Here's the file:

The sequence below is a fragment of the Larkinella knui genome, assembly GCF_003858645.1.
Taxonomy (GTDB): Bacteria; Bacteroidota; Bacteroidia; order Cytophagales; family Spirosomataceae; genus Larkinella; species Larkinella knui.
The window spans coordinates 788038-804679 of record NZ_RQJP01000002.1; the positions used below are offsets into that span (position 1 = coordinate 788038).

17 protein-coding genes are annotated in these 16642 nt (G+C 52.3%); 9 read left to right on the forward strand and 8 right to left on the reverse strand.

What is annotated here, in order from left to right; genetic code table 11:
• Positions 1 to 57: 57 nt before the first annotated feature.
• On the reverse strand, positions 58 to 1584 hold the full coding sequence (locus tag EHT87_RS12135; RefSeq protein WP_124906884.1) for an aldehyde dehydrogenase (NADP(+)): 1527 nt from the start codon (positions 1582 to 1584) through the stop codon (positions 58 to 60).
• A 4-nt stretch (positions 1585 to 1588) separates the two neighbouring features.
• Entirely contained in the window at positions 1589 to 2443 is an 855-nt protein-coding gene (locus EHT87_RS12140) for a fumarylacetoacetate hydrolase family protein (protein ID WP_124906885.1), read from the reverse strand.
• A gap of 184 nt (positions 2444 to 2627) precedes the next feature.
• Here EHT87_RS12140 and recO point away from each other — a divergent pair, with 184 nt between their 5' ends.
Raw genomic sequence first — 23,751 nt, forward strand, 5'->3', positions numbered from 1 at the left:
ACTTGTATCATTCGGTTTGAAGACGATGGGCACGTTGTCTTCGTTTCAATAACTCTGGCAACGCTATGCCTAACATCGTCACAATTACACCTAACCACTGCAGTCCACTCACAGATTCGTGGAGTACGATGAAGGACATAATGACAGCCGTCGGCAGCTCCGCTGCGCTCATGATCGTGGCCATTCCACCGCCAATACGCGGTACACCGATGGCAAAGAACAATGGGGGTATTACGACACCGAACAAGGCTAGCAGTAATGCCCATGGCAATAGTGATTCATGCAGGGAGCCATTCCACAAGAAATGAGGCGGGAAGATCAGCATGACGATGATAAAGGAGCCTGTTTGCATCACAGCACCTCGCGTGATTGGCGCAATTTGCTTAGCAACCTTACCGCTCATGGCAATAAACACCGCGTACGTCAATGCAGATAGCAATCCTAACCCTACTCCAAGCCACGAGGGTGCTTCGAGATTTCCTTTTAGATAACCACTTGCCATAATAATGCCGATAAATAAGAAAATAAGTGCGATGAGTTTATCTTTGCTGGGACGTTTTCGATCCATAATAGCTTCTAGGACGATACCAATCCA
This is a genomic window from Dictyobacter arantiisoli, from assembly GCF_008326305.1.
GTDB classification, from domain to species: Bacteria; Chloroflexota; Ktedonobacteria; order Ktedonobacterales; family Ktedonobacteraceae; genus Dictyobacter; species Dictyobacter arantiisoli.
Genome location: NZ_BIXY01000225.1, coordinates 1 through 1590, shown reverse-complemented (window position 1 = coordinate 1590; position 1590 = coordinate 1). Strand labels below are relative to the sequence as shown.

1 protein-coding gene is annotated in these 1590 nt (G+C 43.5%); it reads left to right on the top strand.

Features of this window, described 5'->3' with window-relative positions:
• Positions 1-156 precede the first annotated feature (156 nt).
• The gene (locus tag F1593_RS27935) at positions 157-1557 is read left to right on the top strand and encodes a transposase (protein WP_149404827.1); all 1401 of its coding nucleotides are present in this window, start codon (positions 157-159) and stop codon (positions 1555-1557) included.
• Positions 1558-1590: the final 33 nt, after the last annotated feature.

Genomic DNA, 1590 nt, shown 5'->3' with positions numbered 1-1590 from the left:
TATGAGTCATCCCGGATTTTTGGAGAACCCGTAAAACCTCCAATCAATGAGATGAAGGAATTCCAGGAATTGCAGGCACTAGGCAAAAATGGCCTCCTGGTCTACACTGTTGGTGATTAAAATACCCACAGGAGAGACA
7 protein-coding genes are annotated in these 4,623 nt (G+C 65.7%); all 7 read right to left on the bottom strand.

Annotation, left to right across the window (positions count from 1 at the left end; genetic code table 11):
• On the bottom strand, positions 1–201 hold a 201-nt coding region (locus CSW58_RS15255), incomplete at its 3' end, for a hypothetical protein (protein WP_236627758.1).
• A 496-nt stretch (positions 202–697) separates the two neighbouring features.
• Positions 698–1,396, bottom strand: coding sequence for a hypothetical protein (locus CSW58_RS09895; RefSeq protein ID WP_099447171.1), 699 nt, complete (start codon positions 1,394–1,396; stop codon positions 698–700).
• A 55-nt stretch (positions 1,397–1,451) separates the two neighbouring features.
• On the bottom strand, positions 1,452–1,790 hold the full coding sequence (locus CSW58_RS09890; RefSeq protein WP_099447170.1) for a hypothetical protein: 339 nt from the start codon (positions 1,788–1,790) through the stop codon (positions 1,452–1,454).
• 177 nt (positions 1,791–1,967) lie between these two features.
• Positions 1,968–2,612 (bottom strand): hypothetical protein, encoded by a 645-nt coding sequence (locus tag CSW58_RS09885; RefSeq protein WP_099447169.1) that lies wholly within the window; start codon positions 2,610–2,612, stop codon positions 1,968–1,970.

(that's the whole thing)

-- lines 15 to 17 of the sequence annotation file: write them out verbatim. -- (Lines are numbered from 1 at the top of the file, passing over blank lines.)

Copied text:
GTDB classification, from domain to species: Bacteria; Chloroflexota; Ktedonobacteria; order Ktedonobacterales; family Ktedonobacteraceae; genus Dictyobacter; species Dictyobacter arantiisoli.
Genome location: NZ_BIXY01000225.1, coordinates 1 through 1590, shown reverse-complemented (window position 1 = coordinate 1590; position 1590 = coordinate 1). Strand labels below are relative to the sequence as shown.

1 protein-coding gene is annotated in these 1590 nt (G+C 43.5%); it reads left to right on the top strand.